Consumers

Prospects for solar power brighten




Not many people confuse Western Pennsylvania with the Valley of the Sun, the Sunshine State or any geographic moniker that boasts how bright it is.

In fact, Pittsburgh is downright dark at times. The National Oceanic and Atmospheric Administration reports the Steel City is cloudy more days than not — more than 200 days each year.

But solar energy is an increasingly viable source of electricity in Western Pennsylvania, and now consumers can purchase plans completely generated by solar power.

Green Mountain Energy, a competitive, renewable electricity supplier headquartered in Austin, Texas, recently introduced a new plan to customers in Pennsylvania and New York that will allow them to buy 100 percent solar energy, a first for Pennsylvania consumers.

The plan is available to customers for 11.4 cents per kilowatt hour. By comparison, heading into June, Duquesne Light charged its customers 6.59 cents per kilowatt hour and West Penn Power charged 4.9 cents per kilowatt hour. 

The Green Mountain offering comes as solar power gains favor among Americans. A Gallup poll last year revealed 76 percent believed the United States should put more emphasis on developing solar power, the highest percentage for any energy source.

“I think the people are speaking, and more and more people want to have access to the tech,” said Sharon Pillar, president of Solar Unified Network of Western Pennsylvania, or SunWPA, a local coalition of solar energy advocates.

Electricity that runs through Valley Forge-based regional grid operator PJM is, like money in your wallet, fungible. For every kilowatt used by Green Mountain Energy subscribers with the 100 percent solar plan, the company will contribute that much energy to the grid. The solar electricity being generated will come from a number of facilities throughout the country.

Part of Green Mountain Energy’s “SolarSPARC 100” plan is a commitment to build local solar farms. For each customer who signs up, the company will invest $4 each month toward construction of a solar project in Pennsylvania or New York. The company plans to build two solar projects each year, the size and scope depending on the number of customers.

“Our goal as a company is to maximize the size and the number of these facilities, which means we have to do our job to market and sell the products,” said Jason Sears, senior manager of product development and strategy for Green Mountain Energy.

Customers also will receive $11 in credits annually for each project funded, which they can choose to reinvest in other solar projects.

Renewable energy has readily been available in Pennsylvania; Green Mountain also sells wind power, and a number of other companies — including Ethical Electric, Ambit Energy and Community Energy — offer 100 percent renewable energy.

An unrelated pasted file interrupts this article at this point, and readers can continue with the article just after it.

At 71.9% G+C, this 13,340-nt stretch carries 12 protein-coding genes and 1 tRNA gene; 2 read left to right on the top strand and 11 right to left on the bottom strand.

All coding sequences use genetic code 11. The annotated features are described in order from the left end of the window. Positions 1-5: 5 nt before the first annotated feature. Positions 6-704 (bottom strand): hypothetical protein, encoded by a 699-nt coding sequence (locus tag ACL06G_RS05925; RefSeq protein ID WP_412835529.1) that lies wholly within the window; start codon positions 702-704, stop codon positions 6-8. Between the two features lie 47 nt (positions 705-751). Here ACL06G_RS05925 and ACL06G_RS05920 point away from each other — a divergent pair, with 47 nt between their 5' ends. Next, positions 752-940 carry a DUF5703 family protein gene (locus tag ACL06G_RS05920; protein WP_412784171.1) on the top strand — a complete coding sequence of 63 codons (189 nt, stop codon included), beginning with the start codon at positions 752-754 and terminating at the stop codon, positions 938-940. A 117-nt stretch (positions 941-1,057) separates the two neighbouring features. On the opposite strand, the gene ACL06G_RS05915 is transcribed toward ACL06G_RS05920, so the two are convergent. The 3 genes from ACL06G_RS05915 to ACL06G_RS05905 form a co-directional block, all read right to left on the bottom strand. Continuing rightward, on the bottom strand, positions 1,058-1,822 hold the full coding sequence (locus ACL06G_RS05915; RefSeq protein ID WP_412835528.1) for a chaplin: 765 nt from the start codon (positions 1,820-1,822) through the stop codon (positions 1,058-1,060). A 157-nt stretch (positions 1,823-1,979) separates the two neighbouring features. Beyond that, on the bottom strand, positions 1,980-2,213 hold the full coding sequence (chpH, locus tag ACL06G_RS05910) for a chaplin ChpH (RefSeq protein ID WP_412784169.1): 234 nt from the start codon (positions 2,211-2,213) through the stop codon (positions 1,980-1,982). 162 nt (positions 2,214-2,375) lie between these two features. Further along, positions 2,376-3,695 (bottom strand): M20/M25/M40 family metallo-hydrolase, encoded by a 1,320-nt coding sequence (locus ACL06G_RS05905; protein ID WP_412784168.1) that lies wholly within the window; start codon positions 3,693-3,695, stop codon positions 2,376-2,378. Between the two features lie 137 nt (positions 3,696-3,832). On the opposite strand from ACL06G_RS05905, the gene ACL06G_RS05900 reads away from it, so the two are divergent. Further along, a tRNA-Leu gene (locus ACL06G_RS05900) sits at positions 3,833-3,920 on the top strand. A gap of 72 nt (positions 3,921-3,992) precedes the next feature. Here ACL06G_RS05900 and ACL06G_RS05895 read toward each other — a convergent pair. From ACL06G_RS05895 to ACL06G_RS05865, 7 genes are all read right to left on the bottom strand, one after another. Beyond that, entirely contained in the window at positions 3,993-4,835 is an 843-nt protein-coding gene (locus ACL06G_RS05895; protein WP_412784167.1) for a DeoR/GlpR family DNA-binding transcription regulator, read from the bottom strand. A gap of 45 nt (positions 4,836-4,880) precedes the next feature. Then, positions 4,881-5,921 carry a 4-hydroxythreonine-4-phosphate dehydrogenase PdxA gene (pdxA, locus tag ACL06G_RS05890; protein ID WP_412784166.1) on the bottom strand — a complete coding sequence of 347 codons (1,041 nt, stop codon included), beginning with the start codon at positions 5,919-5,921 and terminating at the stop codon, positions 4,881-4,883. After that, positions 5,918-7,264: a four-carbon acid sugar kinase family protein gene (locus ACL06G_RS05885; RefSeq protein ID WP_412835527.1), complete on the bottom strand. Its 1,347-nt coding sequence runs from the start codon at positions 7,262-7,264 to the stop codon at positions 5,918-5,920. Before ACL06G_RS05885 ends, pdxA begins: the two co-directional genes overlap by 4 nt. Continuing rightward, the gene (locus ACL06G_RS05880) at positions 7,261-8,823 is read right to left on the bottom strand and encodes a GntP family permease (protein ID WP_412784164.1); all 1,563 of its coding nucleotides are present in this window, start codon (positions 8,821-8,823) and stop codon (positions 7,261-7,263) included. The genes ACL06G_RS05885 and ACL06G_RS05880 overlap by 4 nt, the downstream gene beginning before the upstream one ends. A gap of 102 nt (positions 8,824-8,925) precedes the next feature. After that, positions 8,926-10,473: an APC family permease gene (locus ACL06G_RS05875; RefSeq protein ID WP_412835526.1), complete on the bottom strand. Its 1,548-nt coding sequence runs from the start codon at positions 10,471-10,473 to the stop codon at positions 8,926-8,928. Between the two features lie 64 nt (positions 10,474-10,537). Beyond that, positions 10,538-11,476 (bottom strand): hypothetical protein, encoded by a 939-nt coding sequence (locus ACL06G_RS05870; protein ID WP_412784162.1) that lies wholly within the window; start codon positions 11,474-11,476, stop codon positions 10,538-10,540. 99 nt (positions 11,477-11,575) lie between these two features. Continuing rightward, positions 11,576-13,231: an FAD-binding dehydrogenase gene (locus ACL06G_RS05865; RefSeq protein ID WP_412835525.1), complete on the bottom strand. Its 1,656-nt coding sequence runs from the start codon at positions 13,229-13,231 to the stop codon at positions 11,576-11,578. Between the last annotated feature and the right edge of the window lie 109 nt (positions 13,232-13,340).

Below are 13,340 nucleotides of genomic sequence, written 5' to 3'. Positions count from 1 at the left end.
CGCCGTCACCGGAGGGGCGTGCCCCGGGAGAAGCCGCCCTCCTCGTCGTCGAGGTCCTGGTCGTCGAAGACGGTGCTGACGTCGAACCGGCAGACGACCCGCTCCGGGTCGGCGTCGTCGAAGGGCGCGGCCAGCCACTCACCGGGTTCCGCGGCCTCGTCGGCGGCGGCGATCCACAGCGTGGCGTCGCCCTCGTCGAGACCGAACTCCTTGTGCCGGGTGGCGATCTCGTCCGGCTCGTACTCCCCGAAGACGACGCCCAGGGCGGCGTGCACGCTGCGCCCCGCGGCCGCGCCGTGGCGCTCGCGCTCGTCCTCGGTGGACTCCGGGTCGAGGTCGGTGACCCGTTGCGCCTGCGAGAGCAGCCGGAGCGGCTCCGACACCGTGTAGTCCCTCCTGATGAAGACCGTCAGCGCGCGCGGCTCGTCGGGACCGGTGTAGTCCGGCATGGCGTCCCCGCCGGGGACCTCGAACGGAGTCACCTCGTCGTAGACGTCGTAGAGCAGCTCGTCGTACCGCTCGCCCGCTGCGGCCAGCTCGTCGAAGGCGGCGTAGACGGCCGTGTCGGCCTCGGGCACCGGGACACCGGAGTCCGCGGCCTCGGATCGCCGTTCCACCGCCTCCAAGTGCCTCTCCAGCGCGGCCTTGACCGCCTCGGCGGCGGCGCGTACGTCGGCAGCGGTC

Like Green Mountain Energy’s new SolarSPARC 100 plan, most renewable energy options are more expensive than other forms of electricity. The power generation portion of an electricity bill accounts for about half of the total bill. 

The availability is a product of Pennsylvania’s deregulated energy marketplace, which allows electric suppliers to offer a variety of services to consumers.

It’s not just in Pennsylvania that solar is growing in popularity. It’s also on Pennsylvania Avenue, where — 28 years after President Ronald Reagan removed solar panels from the White House roof — President Barack Obama installed new ones, a project that finished last month.

The Energy Information Administration projects solar power generation will increase to 25.7 billion kilowatt hours in 2014, more than double the 11.5 billion kilowatt hours generated in 2012. In 2000, solar power accounted for 490 million kilowatt hours.

“We’re standing at this place in history where we are witnessing this change in our energy paradigm,” Ms. Pillar said. “We’re entering this new place where there are choices for energy. And people have now a say in their energy and how they want it produced.”

By 2040, solar power is expected to generate 86.2 billion kilowatt hours of electricity, according to the EIA.

There are several reasons for the growth, Ms. Pillar said. States, including Pennsylvania, have introduced alternative energy standards that have required utilities and other electricity providers to purchase certain amounts of solar power generation. Tax credits have also influenced more consumers to build solar panels, and some of that power generated is being returned to the grid.

The cost of solar power also has decreased by more than 50 percent in the past 10 years.

Ms. Pillar hopes more people will adopt solar power, whether on their roof or through programs like the kind Green Mountain Energy is offering. SunWPA will play host to the inaugural Allegheny Solar Fest on June 21 — the summer solstice — the Millvale Riverfront Park.

“The perception is that solar doesn’t work,” she said. “We’re just trying to show that’s not accurate.”

Michael Sanserino: msanserino@post-gazette.com, 412-263-1969 and Twitter @msanserino.

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